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How to Control Your Servo with the Arduino

By using a potentiometer (or any analog sensor), it’s possible to directly control your servo with the Arduino in the same way that you’d control a mechanical claw at the arcades.

The Knob sketch

This example shows you how you can easily use a potentiometer to move your servo to a specific degree.

You need:

  • An Arduino Uno

  • A breadboard

  • A servo

  • A 10k ohm variable resistor

  • Jump wires

The servo is wired exactly as in the Sweep example, but this time you need extra connections to 5V and GND for the potentiometer, so you must use a breadboard to provide the extra pins. Connect the 5V and GND pins on the Arduino to the positive (+) and negative (-) rows on the breadboard.

Connect the servo to the breadboard using either a row of three header pins or three jump wires. Connect the red socket to the 5V row, the black/brown socket to the GND row, and the white/yellow socket to pin 9 on the Arduino.

image0.jpg

Find a space on the breadboard for the potentiometer. Connect the center pin to pin A0 on the Arduino and the remaining pins to 5V on one side and GND on the other.

image1.jpg

After you have built the circuit, open the sketch by choosing File→Examples→Servo→Knob. The code for the sketch is as follows:

// Controlling a servo position using a potentiometer (variable resistor)
// by Michal Rinott <http://people.interaction-ivrea.it/m.rinott>
#include <Servo.h>
Servo myservo; // create servo object to control a servo
int potpin = 0; // analog pin used to connect the potentiometer
int val; // variable to read the value from the analog pin
void setup()
{
 myservo.attach(9); // attaches the servo on pin 9 to the servo object
}
void loop()
{
 val = analogRead(potpin);   // reads the value of the
          // potentiometer (value between
          // 0 and 1023)
 val = map(val, 0, 1023, 0, 179);  // scale it to use it with
          // the servo (value between 0 and
          // 180)
 myservo.write(val);     // sets the servo position according
          // to the scaled value
 delay(15);       // waits for the servo to get there
}

You may notice that there are a few discrepancies between the comments and the code. When referring to the range of degrees to move the servo, the sketch mentions both 0 to 179 and 0 to 180. With all Arduino tutorials, it’s best to assume that they’re works in progress and may not always be accurate.

The correct range is 0 to 179, which gives you 180 values. Counting from zero is referred to as zero indexing and is a common occurrence in Arduino, as you may have noticed by this point.

After you have found the sketch, press the Compile button to check the code. The compiler should highlight any syntax errors in the message box, which lights up red when they are discovered.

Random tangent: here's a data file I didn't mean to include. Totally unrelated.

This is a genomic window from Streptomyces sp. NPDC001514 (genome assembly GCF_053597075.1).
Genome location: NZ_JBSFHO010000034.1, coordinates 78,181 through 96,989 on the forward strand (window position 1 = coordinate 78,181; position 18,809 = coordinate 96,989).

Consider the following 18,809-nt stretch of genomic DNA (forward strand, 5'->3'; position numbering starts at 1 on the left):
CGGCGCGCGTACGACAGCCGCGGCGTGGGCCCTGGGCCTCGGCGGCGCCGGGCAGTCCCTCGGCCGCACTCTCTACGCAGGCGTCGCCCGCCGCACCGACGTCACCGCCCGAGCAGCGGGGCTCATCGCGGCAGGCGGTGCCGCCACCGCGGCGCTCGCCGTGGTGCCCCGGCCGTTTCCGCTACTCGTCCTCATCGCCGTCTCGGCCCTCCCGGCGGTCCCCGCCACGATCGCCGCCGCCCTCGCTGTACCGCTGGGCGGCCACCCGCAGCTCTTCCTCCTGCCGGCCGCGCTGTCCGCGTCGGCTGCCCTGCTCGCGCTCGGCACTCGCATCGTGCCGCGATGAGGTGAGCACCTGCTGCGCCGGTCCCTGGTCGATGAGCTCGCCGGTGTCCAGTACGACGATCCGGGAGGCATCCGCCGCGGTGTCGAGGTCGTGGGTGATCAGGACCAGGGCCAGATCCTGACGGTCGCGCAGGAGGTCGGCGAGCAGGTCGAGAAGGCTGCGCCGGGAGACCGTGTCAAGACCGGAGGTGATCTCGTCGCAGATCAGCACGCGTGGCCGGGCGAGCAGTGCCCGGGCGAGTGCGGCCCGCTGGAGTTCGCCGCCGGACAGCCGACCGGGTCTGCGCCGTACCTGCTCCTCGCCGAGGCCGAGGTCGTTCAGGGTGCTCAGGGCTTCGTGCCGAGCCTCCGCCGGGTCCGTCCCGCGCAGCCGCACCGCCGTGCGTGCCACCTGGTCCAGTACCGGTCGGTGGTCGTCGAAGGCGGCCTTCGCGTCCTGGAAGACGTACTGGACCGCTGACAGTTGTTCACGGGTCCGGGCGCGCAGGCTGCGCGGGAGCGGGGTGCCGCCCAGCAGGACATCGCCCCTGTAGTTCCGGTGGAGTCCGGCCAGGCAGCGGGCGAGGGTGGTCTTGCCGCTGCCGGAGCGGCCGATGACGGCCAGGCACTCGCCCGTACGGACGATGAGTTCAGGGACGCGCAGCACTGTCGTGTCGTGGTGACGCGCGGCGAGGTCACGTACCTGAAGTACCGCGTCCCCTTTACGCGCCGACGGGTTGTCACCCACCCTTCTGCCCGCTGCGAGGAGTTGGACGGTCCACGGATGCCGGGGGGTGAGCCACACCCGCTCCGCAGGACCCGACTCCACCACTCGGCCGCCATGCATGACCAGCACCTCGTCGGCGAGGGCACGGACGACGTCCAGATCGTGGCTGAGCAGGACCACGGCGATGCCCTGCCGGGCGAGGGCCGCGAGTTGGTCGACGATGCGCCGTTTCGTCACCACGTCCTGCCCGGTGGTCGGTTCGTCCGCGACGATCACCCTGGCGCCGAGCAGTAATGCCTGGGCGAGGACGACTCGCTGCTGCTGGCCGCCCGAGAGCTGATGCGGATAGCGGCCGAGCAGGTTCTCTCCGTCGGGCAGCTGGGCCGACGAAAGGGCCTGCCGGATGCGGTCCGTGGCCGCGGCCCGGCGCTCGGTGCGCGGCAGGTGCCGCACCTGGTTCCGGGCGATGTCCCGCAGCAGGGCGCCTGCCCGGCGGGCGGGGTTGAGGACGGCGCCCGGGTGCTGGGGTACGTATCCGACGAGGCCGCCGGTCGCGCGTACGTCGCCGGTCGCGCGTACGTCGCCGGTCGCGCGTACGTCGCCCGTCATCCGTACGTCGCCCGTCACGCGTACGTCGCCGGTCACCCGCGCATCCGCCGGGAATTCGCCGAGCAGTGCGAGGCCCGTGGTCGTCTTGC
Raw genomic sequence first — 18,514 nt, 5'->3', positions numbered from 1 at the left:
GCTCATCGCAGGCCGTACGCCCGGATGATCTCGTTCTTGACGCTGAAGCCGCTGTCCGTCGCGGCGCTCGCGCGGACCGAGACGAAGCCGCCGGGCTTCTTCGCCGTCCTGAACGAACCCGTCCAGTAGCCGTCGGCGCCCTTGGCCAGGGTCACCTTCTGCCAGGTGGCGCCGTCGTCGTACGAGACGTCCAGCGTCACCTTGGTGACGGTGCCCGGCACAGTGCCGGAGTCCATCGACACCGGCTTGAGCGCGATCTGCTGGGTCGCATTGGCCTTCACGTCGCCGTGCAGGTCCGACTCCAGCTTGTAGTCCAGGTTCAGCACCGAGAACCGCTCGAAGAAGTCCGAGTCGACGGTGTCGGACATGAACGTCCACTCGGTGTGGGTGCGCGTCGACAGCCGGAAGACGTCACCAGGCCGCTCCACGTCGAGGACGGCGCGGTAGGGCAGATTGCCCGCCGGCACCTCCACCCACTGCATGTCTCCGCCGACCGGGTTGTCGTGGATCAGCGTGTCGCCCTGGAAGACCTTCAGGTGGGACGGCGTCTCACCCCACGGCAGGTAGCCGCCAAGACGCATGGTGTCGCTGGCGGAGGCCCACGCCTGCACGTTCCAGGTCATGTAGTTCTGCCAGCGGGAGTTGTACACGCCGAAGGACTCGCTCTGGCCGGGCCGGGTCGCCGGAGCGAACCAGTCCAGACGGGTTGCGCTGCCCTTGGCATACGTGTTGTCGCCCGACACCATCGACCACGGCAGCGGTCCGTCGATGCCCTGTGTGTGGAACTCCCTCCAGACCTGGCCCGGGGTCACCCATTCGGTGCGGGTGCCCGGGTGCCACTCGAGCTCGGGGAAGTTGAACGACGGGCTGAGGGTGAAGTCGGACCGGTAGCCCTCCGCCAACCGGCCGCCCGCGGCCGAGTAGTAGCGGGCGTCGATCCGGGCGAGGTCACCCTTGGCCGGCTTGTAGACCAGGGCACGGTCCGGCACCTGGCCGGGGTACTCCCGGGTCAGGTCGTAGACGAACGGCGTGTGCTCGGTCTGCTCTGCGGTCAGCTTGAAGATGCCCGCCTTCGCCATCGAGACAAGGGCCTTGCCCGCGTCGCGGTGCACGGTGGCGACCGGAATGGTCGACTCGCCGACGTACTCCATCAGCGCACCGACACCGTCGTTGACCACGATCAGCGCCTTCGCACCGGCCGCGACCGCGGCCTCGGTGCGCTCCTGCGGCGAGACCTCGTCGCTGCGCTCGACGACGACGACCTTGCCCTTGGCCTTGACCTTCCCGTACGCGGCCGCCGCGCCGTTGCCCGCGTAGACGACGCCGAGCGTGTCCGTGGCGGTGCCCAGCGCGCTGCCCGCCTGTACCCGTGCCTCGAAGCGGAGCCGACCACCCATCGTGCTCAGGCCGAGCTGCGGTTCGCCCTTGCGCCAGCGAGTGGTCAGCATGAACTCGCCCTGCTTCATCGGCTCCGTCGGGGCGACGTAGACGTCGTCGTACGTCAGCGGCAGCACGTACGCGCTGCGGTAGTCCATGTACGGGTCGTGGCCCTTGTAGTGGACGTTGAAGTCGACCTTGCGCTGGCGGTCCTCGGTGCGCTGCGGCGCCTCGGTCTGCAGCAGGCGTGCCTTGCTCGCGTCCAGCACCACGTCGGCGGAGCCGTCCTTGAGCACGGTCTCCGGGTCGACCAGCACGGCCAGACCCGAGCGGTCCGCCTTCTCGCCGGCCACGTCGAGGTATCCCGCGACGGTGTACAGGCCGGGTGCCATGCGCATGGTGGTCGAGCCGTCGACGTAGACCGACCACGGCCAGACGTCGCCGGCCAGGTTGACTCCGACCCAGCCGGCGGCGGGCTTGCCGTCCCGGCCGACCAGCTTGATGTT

If the sketch compiles correctly, click Upload to upload the sketch to your board. When it is done uploading, your servo should turn as you turn your potentiometer.

If that isn’t what happens, you should double check your wiring:

  • Make sure that you’re using pin 9 to connect the data (white/yellow) line to the servo.

  • Check your connections to the potentiometer and make sure that the center pin is connected to Analog pin 0.

  • Check the connections on the breadboard. If the jump wires or components are not connected using the correct rows in the breadboard, they will not work.

The Knob sketch breakdown

In the declarations, the servo library, Servo.h, and a new servo object are named. The analog input pin is declared with a value of 0, showing that you are using Analog 0.

You may have noticed that the pin is numbered as 0, not A0 as in other examples. Either is fine, because A0 is just an alias of 0, as A1 is of 1, and so on. Using A0 is good for clarity, but optional.

There is one last variable to store the value of the reading, which will become the output.

#include <Servo.h>
Servo myservo; // create servo object to control a servo
int potpin = 0; // analog pin used to connect the potentiometer
int val; // variable to read the value from the analog pin

In setup, the only item to define is myservo, which is using pin 9.

void setup()
{
 myservo.attach(9); // attaches the servo on pin 9 to the servo object
}

Rather than use two separate variables for input and output, this sketch simply uses one. First, val is used to store the raw sensor data, a value from 0 to 1023. This value is then processed using the map function to scale its range to that of the servo: 0 to 179.

This value is then written to the servo using myservo.write. There is also a 15 millisecond delay to reach that location. Then the loop repeats and updates its position as necessary.

void loop()
{
 val = analogRead(potpin);   // reads the value of the potentiometer
          // (value between 0 and 1023)
 val = map(val, 0, 1023, 0, 179);  // scale it to use it with the servo
          // (value between 0 and 180)
 myservo.write(val);     // sets the servo position according to
          // the scaled value
 delay(15);       // waits for the servo to get there
}

With this simple addition to the circuit, it’s possible to control a servo with any sort of input. In this example, the code uses an analog input, but with a few changes it could just as easily use a digital input.

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